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object:1.24 - The Advent and Progress of the Spiritual Age
book class:The Human Cycle
author class:Sri Aurobindo
class:chapter
subject class:Integral Yoga


If a subjective age, the last sector of a social cycle, is to find its outlet and fruition in a spiritualised society and the emergence of mankind on a higher evolutionary level, it is not enough that certain ideas favourable to that turn of human life should take hold of the general mind of the race, permeate the ordinary motives of its thought, art, ethics, political ideals, social effort, or even get well into its inner way of thinking and feeling. It is not enough even that the idea of the kingdom of God on earth, a reign of spirituality, freedom and unity, a real and inner equality and harmonyand not merely an outward and mechanical equalisation and associationshould become definitely an ideal of life; it is not enough that this ideal should be actively held as possible, desirable, to be sought and striven after, it is not enough even that it should come forward as a governing preoccupation of the human mind. That would evidently be a very great step forward,considering what the ideals of mankind now are, an enormous step. It would be the necessary beginning, the indispensable mental environment for a living renovation of human society in a higher type. But by itself it might only bring about a half-hearted or else a strong but only partially and temporarily successful attempt to bring something of the manifest spirit into human life and its institutions. That is all that mankind has ever attempted on this line in the past. It has never attempted to work out thoroughly even that little, except in the limits of a religious order or a peculiar community, and even there with such serious defects and under such drastic limitations as to make the experiment nugatory and without any bearing on human life. If we do not get beyond the mere holding of the ideal and its general influence in human life, this little is all that mankind will attempt in the future. More is needed; a general spiritual awakening and aspiration in mankind is indeed the large necessary motive-power, but the effective power must be something greater. There must be a dynamic re-creating of individual manhood in the spiritual type.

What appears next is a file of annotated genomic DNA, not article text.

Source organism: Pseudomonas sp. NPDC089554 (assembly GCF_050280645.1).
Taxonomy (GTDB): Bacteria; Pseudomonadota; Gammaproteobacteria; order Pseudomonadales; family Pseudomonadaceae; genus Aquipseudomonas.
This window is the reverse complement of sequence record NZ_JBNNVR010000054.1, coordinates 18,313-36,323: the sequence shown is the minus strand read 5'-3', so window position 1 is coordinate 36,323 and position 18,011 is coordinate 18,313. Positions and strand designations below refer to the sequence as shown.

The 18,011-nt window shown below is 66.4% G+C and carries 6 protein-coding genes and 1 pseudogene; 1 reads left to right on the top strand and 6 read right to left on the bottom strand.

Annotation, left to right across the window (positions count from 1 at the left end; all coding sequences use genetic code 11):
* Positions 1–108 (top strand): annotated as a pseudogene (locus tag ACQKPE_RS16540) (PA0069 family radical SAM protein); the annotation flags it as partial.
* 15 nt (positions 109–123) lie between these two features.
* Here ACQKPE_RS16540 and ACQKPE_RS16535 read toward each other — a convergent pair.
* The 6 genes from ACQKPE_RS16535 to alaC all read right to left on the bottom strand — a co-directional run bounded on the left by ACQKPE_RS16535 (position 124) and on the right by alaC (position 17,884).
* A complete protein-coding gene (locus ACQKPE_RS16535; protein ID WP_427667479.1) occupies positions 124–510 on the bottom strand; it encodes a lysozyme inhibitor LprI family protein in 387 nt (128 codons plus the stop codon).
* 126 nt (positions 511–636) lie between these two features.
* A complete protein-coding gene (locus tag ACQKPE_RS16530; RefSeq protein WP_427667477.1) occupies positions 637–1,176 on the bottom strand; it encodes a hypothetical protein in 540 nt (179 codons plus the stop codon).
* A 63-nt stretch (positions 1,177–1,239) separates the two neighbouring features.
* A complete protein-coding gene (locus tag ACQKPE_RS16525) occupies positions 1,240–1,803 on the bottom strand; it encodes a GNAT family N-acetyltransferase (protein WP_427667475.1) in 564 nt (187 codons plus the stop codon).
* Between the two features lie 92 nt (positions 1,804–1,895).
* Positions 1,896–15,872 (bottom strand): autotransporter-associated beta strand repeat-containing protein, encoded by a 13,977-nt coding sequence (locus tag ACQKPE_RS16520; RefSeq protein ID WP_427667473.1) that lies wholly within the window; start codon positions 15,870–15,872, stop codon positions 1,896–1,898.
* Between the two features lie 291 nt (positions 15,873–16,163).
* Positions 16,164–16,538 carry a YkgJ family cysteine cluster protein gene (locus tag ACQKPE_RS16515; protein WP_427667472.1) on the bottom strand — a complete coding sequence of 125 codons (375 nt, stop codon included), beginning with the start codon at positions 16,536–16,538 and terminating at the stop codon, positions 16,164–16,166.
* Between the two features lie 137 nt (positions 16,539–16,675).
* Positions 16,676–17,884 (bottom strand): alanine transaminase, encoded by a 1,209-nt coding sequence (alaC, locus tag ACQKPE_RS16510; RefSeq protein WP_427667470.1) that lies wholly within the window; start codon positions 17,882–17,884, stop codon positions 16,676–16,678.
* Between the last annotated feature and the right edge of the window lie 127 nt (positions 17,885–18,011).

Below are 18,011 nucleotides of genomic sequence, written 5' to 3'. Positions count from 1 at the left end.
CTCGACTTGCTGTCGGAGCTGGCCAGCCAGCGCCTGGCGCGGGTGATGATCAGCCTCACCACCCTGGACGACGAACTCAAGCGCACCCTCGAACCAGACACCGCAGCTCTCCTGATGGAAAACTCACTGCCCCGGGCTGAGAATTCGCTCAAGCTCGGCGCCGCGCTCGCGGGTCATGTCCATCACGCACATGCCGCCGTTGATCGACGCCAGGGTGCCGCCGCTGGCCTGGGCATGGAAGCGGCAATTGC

For the way that humanity deals with an ideal is to be satisfied with it as an aspiration which is for the most part left only as an aspiration, accepted only as a partial influence. The ideal is not allowed to mould the whole life, but only more or less to colour it; it is often used even as a cover and a plea for things that are diametrically opposed to its real spirit. Institutions are created which are supposed, but too lightly supposed to embody that spirit and the fact that the ideal is held, the fact that men live under its institutions is treated as sufficient. The holding of an ideal becomes almost an excuse for not living according to the ideal; the existence of its institutions is sufficient to abrogate the need of insisting on the spirit that made the institutions. But spirituality is in its very nature a thing subjective and not mechanical; it is nothing if it is not lived inwardly and if the outward life does not flow out of this inward living. Symbols, types, conventions, ideas are not sufficient. A spiritual symbol is only a meaningless ticket, unless the thing symbolised is realised in the spirit. A spiritual convention may lose or expel its spirit and become a falsehood. A spiritual type may be a temporary mould into which spiritual living may flow, but it is also a limitation and may become a prison in which it fossilises and perishes. A spiritual idea is a power, but only when it is both inwardly and outwardly creative. Here we have to enlarge and to deepen the pragmatic principle that truth is what we create, and in this sense first, that it is what we create within us, in other words, what we become. Undoubtedly, spiritual truth exists eternally beyond independent of us in the heavens of the spirit; but it is of no avail for humanity here, it does not become truth of earth, truth of life until it is lived. The divine perfection is always there above us; but for man to become divine in consciousness and act and to live inwardly and outwardly the divine life is what is meant by spirituality; all lesser meanings given to the word are inadequate fumblings or impostures.